[Skip to Content]
Access to paid content on this site is currently suspended due to excessive activity being detected from your IP address 54.146.176.30. Please contact the publisher to request reinstatement.
[Skip to Content Landing]
Editorial
March 2014

Accuracy in Reporting Past Psychiatric SymptomsThe Role of Cross-sectional Studies in Psychiatric Research

Author Affiliations
  • 1National Institute on Drug Abuse, Bethesda, Maryland
JAMA Psychiatry. 2014;71(3):233-234. doi:10.1001/jamapsychiatry.2013.4111

Cross-sectional studies remain a major source of data for research, practice, and policy, despite well-known limitations of this approach in assessing psychopathology. Such studies are especially valuable when the intent is to identify current or recent cases and in repeated studies where trends in rates can be examined. Yet, how well do they identify psychiatric symptoms and syndromes from the past? This is not a trivial question because the accuracy of such classification is important for association studies and, in particular, for clinical neuroscience and genetic studies where the accuracy of phenotypic classification is essential to determining the relationship of predictors and purported outcomes.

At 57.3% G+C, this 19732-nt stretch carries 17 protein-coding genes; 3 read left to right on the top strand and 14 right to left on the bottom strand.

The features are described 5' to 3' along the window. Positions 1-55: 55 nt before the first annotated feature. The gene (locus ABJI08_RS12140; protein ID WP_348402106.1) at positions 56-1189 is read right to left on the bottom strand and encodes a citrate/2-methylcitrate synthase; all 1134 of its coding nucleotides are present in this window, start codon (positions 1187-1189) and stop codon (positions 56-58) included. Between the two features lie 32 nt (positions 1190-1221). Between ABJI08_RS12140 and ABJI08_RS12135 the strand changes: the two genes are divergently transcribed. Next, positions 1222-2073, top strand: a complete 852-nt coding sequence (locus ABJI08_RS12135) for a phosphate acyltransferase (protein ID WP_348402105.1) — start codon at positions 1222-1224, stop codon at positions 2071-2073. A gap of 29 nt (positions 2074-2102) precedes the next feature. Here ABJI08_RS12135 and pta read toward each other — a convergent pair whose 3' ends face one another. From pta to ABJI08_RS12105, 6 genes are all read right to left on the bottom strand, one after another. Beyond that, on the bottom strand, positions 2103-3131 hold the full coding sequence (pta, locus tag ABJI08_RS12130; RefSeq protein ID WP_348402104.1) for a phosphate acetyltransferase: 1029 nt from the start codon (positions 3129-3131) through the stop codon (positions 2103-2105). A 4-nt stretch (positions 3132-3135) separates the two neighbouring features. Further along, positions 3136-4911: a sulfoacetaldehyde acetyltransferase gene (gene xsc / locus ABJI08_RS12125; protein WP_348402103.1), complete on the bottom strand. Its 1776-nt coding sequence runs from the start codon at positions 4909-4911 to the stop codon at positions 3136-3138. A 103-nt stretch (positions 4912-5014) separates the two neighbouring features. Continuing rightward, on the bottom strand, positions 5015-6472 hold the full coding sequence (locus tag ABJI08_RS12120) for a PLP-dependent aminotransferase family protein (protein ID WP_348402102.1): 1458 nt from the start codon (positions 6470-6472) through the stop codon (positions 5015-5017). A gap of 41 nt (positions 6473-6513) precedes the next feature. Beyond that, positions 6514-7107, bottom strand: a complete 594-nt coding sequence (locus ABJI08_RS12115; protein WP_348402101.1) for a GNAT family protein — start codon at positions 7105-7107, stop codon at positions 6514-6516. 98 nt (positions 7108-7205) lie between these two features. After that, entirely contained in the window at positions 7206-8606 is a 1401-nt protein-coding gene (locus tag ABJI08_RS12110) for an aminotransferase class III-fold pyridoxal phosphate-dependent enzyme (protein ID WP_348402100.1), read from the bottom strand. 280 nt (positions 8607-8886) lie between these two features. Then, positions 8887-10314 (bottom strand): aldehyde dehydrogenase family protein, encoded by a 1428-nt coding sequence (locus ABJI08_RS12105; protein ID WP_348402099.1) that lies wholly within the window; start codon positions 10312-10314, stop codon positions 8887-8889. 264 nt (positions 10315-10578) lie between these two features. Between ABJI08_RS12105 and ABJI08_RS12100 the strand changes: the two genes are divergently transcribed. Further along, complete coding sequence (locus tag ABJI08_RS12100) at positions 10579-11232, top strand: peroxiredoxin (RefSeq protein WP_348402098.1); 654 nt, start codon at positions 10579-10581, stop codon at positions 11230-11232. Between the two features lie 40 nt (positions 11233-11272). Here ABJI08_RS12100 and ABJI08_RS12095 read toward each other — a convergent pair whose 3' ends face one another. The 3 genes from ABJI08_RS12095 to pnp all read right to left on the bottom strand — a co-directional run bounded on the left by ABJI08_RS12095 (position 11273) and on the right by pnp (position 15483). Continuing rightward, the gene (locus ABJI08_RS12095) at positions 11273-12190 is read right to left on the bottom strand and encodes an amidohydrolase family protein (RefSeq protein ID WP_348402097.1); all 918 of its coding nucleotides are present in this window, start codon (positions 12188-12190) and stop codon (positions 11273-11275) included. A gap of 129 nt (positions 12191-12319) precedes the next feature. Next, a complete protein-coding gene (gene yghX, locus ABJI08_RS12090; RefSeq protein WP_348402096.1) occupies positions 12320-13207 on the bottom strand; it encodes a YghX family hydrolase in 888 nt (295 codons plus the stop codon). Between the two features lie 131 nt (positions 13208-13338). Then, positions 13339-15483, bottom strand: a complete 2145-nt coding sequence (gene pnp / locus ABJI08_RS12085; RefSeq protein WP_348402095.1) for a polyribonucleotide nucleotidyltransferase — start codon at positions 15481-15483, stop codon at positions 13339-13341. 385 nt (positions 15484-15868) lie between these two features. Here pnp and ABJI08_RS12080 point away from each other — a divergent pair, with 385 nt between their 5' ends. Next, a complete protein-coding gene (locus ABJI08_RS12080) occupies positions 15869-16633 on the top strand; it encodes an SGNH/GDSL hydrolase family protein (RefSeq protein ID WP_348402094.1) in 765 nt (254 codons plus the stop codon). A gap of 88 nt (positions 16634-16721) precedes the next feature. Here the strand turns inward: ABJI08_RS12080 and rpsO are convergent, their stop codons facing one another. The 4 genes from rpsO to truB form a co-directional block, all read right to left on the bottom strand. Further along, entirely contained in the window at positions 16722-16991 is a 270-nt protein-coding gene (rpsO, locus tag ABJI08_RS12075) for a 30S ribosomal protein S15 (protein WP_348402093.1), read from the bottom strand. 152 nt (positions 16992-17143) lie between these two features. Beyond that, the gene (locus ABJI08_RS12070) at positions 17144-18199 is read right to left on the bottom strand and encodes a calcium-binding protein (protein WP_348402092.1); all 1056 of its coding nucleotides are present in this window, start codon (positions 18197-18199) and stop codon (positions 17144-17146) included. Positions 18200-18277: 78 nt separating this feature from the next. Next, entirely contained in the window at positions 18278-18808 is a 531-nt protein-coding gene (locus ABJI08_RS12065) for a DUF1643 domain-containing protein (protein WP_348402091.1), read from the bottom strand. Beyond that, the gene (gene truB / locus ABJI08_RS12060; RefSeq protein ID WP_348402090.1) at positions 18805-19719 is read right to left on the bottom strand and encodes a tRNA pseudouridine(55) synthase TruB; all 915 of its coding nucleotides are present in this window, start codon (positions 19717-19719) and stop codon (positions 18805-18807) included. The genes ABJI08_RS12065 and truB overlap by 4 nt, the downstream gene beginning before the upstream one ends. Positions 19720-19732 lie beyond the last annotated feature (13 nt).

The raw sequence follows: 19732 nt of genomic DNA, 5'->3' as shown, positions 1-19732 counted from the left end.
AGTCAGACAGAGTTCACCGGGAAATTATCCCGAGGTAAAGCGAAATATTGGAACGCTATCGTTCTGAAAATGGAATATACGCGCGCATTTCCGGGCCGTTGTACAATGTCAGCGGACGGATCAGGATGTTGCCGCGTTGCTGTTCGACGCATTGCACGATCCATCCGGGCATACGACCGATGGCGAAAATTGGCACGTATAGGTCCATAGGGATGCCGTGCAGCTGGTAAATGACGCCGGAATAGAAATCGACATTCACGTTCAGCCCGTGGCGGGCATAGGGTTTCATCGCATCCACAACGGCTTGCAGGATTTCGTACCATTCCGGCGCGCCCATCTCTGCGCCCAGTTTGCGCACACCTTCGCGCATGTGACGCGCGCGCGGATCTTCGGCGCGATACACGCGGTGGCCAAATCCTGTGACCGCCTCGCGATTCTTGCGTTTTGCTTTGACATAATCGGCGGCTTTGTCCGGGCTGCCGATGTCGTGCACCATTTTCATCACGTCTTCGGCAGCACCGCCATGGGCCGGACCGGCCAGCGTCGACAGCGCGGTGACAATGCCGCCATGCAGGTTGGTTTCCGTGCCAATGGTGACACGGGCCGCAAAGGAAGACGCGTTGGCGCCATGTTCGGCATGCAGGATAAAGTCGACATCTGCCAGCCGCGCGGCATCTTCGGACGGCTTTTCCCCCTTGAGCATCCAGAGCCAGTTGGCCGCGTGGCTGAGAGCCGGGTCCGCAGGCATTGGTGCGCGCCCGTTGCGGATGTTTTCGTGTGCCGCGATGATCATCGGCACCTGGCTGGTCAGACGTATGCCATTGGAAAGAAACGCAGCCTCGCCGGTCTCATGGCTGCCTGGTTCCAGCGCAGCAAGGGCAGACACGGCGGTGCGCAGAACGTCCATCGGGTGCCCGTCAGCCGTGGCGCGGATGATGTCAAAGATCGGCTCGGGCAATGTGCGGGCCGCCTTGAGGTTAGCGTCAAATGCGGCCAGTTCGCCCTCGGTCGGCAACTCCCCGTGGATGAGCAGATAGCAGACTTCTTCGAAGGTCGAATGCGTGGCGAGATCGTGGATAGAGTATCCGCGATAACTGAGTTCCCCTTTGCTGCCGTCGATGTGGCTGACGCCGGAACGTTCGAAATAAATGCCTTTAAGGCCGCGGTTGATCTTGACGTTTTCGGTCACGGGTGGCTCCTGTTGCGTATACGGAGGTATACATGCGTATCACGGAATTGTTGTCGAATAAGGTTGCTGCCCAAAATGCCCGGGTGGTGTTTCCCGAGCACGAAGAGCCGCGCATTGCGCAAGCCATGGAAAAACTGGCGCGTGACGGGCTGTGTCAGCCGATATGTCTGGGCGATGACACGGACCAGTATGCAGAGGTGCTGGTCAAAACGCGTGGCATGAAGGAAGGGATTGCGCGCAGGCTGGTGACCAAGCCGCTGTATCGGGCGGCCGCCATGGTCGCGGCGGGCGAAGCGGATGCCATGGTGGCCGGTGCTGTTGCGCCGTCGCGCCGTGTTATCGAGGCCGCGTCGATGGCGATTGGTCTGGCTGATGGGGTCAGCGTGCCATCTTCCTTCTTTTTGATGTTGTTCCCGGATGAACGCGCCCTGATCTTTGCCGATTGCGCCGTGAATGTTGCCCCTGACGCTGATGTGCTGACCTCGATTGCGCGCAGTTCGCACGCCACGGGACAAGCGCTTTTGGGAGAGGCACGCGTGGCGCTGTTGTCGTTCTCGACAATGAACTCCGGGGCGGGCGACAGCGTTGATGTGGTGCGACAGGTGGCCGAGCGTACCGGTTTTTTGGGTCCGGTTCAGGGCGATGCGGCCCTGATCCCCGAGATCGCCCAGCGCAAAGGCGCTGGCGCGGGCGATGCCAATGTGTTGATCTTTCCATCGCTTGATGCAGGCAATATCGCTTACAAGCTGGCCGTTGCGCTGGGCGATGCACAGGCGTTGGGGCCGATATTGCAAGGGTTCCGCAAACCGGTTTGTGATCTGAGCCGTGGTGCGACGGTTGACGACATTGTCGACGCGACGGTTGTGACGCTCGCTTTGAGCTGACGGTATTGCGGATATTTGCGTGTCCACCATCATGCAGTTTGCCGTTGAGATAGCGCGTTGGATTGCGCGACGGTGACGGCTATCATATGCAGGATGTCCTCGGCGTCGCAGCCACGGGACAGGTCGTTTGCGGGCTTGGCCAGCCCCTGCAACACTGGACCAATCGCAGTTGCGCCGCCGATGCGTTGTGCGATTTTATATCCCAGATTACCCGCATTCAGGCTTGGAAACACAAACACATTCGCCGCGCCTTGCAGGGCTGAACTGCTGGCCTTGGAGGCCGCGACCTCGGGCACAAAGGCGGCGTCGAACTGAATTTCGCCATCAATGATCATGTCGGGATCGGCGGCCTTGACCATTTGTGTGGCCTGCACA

First Page Preview View Large
First page PDF preview
First page PDF preview
×